Knowing when to plant bulbs in fall is important to ensure successful spring flowering. These tips show you when, where, and how to get started with fall-planted bulbs.
Looking for bulb options? See 20 Flowering Bulbs to Plant in Fall.
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With your favorite fall-planted flowering bulbs ready to go, it’s time to prepare for planting.
For fall-planted bulbs, we need to know:
- When to plant (soil temperature and timing in relation to first frosts)
- Where to plant (preferred soil, water, and light conditions)
- How to plant (soil depth)
While fall-planted bulbs do give us a jump-start on spring blooms, the reason we plant bulbs like tulips, daffodils, hyacinth, crocus, and snowdrops in autumn is because they need a dormancy period prior to flowering. Without this winter rest time, they may not have what it takes to grow and bloom.
For many of us, bulb planting is a simple task. Pick a fine fall day, dig a hole deep enough to bury the bulbs, toss them in, cover them with soil and call it a day. And that often works just fine. It may also be the only way it gets done if you’re short on time or have a lot of bulbs to plant.
Where I am in Ontario, Canada, optimum planting time is from mid-September through October, when various natural signs and signals like leaf drop tell us it’s time, prior to first frosts in late October or November.
Practically speaking, you must get it done before the ground freezes when digging is impossible.
For your best chances of success—with lots of beautiful flowers from late winter onwards—use these tips.
1Start With Healthy Bulbs
Have a look at the bulbs before you buy or plant them.
Are they firm and dry? Healthy looking? Free of mushy spots, mold, or bruises? Good! If not, choose others.
If you have received unhealthy bulbs by mail order, contact the company and exchange or return them.
Some people ask about the papery skins that peel and come off. That’s fine! It’s a natural protective layer but they will come off over time. Just don’t force them.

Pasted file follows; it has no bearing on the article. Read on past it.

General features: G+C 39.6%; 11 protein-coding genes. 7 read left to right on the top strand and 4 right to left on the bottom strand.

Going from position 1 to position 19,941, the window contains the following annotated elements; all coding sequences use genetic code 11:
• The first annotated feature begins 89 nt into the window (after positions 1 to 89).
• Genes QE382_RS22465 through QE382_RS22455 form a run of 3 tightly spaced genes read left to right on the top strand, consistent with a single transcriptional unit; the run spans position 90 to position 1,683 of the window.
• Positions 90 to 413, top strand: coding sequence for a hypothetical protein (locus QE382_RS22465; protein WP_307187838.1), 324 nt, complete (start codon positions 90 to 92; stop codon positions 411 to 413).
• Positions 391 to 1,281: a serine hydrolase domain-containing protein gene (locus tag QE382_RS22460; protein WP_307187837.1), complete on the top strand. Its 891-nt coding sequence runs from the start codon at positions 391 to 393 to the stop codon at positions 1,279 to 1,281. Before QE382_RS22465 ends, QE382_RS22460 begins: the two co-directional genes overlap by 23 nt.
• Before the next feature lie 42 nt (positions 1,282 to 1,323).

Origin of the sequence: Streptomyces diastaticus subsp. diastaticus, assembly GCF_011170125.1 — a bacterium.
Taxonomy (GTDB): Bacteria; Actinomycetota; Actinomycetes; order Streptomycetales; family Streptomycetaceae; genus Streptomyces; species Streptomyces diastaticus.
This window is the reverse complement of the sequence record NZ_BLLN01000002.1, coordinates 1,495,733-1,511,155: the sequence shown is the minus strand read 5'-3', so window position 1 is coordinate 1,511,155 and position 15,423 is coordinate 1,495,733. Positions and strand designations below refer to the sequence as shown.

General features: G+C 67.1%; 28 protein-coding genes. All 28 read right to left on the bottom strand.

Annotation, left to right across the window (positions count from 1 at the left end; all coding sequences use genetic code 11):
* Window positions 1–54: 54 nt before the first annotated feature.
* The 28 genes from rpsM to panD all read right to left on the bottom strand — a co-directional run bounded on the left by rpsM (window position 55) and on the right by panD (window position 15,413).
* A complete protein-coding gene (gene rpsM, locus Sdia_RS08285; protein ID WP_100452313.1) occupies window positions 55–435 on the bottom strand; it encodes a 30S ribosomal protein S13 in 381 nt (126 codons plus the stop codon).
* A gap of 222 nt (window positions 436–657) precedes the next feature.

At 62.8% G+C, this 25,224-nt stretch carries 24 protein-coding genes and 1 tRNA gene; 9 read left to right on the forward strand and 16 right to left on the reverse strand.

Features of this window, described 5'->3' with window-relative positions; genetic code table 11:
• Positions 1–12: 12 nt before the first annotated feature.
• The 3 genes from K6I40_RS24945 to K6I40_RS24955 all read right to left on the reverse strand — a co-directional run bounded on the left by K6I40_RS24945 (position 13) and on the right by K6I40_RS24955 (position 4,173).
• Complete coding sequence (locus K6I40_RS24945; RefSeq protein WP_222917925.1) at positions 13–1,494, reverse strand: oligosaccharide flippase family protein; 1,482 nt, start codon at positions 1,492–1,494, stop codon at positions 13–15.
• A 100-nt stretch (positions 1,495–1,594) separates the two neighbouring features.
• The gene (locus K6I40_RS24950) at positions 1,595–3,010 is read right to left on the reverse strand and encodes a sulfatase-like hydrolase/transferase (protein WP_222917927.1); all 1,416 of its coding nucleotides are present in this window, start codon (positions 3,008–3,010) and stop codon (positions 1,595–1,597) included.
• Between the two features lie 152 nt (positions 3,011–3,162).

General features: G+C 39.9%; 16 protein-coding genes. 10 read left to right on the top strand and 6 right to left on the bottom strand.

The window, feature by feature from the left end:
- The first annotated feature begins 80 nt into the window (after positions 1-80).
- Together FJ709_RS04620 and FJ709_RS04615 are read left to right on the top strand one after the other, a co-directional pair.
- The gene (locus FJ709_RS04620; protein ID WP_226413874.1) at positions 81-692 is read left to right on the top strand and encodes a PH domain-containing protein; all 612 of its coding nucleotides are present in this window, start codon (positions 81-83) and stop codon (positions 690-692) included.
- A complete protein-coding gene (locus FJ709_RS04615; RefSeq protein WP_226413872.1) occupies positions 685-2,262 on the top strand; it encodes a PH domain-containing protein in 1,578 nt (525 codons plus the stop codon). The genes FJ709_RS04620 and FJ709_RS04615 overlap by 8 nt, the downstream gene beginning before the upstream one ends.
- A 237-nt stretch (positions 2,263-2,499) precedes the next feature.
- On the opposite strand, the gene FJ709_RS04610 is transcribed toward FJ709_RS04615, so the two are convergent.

2Plant at the Right Time
Best Soil Temperature for Bulb Planting
In general, the optimum time to plant bulbs in fall is when the soil temperature is 60°F/16°C (or cooler) but before first frost.
If you want to check soil temperatures, use a meat thermometer, and check the soil at planting depth. Measure at different hours of the day over several days to get the average. There is more on checking soil temperatures here.
If you don’t want to take your soil’s temperature, find out your average first frost date (you can look it up here) and be sure to get them planted at least two weeks earlier.
Many bulbs need 16 to 18 weeks of cold temperatures to produce blooms the following spring or summer. Missing this dormancy period is one of several reasons our bulbs may not bloom.
In addition to planting in the ground, you can also grow bulbs in containers. See Tip 4 for more.
3Plant in the Right Place
Planting location in your garden and how deeply you plant the bulbs both matter.
I mentioned gardeners casually burying bulbs in the ground and calling it a day, and that’s great if conditions happen to be right, but it won’t go so smoothly if your bulbs are planted too deeply, get limited sunlight, or find themselves soaking in a boggy area.
All bulbs need well-draining soil to prevent rot, but, beyond that, some like tulips do best with full sun while bulbs are fine with part sun.
To get it right, check your product labels for planting instructions.
Wrong location? Yes, You Can Transplant Flower Bulbs.
What if I don’t have a plant tag or label?